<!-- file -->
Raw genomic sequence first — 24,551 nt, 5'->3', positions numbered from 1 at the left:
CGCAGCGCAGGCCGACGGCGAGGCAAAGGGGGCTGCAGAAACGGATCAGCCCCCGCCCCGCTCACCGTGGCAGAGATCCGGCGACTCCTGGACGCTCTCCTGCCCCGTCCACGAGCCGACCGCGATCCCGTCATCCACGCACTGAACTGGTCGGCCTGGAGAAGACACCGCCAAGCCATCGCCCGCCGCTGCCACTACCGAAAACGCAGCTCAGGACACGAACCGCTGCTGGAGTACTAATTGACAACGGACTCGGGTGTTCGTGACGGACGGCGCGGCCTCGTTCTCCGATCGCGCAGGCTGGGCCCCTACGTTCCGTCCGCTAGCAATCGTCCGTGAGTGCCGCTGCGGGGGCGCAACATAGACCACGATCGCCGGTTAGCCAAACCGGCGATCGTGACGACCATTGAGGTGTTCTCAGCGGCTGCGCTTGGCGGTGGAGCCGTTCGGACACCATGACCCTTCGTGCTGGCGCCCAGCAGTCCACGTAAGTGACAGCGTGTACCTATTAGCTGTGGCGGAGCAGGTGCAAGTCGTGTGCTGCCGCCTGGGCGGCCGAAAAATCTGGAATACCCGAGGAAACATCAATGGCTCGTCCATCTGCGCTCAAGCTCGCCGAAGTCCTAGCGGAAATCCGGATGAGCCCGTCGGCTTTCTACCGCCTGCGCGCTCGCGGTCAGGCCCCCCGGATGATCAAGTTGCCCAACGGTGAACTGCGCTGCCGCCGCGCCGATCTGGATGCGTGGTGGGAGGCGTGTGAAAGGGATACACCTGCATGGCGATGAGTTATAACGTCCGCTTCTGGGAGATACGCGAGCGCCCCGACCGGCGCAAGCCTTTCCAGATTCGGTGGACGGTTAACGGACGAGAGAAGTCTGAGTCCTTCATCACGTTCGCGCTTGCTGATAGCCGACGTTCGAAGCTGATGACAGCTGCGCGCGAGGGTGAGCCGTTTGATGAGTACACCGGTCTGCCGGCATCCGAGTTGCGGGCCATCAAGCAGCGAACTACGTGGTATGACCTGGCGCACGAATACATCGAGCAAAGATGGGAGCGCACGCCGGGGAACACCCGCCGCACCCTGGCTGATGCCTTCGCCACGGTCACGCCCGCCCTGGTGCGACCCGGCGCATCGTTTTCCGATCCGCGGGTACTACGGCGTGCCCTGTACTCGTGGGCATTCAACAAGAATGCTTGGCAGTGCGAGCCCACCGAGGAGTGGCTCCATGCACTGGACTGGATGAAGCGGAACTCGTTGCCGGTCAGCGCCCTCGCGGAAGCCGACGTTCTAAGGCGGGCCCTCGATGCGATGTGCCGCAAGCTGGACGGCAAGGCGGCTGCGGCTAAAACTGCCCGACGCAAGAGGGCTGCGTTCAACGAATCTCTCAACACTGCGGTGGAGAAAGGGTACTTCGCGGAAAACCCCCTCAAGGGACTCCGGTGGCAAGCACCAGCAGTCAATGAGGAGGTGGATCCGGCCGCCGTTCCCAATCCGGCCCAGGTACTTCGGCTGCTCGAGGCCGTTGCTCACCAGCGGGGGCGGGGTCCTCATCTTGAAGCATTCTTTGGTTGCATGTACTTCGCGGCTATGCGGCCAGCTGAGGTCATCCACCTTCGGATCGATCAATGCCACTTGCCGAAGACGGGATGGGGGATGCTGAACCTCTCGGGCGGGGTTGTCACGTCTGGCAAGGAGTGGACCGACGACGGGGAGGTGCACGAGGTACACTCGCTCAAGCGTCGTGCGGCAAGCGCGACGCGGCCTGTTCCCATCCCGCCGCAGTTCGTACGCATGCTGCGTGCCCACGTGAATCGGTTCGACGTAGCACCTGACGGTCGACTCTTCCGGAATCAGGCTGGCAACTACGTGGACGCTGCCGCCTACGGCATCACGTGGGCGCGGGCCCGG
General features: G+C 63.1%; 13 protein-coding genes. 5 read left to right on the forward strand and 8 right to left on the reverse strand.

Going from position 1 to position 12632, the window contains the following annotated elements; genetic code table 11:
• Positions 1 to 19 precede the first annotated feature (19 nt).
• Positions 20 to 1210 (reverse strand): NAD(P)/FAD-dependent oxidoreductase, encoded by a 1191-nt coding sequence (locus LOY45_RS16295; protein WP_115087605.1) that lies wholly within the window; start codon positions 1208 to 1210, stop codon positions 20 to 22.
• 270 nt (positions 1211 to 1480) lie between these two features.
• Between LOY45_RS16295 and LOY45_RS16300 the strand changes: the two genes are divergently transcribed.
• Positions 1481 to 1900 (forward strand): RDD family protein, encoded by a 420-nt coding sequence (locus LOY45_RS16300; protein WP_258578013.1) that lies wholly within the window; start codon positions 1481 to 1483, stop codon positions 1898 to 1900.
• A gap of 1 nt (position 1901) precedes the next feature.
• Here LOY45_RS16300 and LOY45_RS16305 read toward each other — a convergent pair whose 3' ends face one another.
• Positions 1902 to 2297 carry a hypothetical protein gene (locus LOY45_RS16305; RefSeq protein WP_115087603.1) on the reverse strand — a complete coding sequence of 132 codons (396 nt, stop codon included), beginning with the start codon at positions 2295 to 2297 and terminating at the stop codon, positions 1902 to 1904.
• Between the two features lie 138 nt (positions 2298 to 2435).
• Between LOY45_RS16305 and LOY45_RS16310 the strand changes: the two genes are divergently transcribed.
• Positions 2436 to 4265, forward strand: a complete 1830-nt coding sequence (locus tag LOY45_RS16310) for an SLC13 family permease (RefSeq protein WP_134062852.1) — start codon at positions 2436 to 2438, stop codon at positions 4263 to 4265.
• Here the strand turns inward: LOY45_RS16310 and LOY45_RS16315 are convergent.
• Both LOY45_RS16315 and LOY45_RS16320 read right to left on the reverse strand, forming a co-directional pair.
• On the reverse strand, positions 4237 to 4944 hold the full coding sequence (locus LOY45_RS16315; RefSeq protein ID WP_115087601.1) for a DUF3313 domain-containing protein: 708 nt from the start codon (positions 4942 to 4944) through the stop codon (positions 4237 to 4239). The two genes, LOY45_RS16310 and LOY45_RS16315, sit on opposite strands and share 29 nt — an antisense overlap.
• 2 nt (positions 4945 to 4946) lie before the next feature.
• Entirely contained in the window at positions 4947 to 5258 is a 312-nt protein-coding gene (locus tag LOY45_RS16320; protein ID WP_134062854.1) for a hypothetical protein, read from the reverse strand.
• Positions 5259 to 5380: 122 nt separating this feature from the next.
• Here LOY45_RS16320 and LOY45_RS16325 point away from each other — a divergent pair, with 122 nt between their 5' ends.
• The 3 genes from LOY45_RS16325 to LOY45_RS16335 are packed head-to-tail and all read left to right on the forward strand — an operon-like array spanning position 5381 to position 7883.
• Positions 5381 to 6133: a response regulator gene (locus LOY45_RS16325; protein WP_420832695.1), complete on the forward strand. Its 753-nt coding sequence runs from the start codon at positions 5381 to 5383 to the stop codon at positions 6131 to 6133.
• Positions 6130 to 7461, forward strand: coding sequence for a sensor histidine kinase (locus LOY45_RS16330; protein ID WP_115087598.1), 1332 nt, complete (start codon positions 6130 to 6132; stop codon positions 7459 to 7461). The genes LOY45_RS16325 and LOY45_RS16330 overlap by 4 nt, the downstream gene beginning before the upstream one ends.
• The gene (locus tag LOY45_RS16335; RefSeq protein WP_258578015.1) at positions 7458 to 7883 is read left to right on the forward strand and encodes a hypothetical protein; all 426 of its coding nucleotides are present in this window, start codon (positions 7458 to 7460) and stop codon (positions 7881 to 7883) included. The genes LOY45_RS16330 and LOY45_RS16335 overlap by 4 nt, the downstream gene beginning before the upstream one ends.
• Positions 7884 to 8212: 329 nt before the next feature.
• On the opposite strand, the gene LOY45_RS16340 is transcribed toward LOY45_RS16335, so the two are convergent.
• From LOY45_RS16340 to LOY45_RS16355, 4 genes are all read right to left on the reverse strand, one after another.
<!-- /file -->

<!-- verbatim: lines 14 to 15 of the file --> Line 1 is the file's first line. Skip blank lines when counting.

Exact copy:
• Between LOY45_RS16305 and LOY45_RS16310 the strand changes: the two genes are divergently transcribed.
• Positions 2436 to 4265, forward strand: a complete 1830-nt coding sequence (locus tag LOY45_RS16310) for an SLC13 family permease (RefSeq protein WP_134062852.1) — start codon at positions 2436 to 2438, stop codon at positions 4263 to 4265.